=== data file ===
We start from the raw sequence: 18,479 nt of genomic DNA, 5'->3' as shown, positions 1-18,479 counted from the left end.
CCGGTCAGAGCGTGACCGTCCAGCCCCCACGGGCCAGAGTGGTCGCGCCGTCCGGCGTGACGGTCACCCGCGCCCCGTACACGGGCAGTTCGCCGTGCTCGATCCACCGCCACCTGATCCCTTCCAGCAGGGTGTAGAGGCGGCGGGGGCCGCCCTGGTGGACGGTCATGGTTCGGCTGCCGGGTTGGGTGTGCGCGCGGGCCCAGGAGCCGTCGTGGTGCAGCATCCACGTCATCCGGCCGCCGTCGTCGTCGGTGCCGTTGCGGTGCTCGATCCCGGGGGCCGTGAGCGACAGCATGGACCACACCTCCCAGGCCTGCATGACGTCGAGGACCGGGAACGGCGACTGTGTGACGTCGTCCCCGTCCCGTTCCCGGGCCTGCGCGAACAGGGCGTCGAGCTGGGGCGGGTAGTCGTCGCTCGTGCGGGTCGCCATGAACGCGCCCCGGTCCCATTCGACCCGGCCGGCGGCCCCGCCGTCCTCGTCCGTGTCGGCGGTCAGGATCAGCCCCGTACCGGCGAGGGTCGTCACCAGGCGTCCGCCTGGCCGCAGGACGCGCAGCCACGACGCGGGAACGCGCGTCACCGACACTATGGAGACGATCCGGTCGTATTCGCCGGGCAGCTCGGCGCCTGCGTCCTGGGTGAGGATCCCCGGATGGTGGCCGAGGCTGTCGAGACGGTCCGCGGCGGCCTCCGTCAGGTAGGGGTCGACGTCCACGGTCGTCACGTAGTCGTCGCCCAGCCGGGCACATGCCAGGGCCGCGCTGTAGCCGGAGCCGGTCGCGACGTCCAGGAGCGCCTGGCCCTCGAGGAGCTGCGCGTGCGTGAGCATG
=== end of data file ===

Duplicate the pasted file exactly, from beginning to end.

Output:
We start from the raw sequence: 18,479 nt of genomic DNA, 5'->3' as shown, positions 1-18,479 counted from the left end.
CCGGTCAGAGCGTGACCGTCCAGCCCCCACGGGCCAGAGTGGTCGCGCCGTCCGGCGTGACGGTCACCCGCGCCCCGTACACGGGCAGTTCGCCGTGCTCGATCCACCGCCACCTGATCCCTTCCAGCAGGGTGTAGAGGCGGCGGGGGCCGCCCTGGTGGACGGTCATGGTTCGGCTGCCGGGTTGGGTGTGCGCGCGGGCCCAGGAGCCGTCGTGGTGCAGCATCCACGTCATCCGGCCGCCGTCGTCGTCGGTGCCGTTGCGGTGCTCGATCCCGGGGGCCGTGAGCGACAGCATGGACCACACCTCCCAGGCCTGCATGACGTCGAGGACCGGGAACGGCGACTGTGTGACGTCGTCCCCGTCCCGTTCCCGGGCCTGCGCGAACAGGGCGTCGAGCTGGGGCGGGTAGTCGTCGCTCGTGCGGGTCGCCATGAACGCGCCCCGGTCCCATTCGACCCGGCCGGCGGCCCCGCCGTCCTCGTCCGTGTCGGCGGTCAGGATCAGCCCCGTACCGGCGAGGGTCGTCACCAGGCGTCCGCCTGGCCGCAGGACGCGCAGCCACGACGCGGGAACGCGCGTCACCGACACTATGGAGACGATCCGGTCGTATTCGCCGGGCAGCTCGGCGCCTGCGTCCTGGGTGAGGATCCCCGGATGGTGGCCGAGGCTGTCGAGACGGTCCGCGGCGGCCTCCGTCAGGTAGGGGTCGACGTCCACGGTCGTCACGTAGTCGTCGCCCAGCCGGGCACATGCCAGGGCCGCGCTGTAGCCGGAGCCGGTCGCGACGTCCAGGAGCGCCTGGCCCTCGAGGAGCTGCGCGTGCGTGAGCATG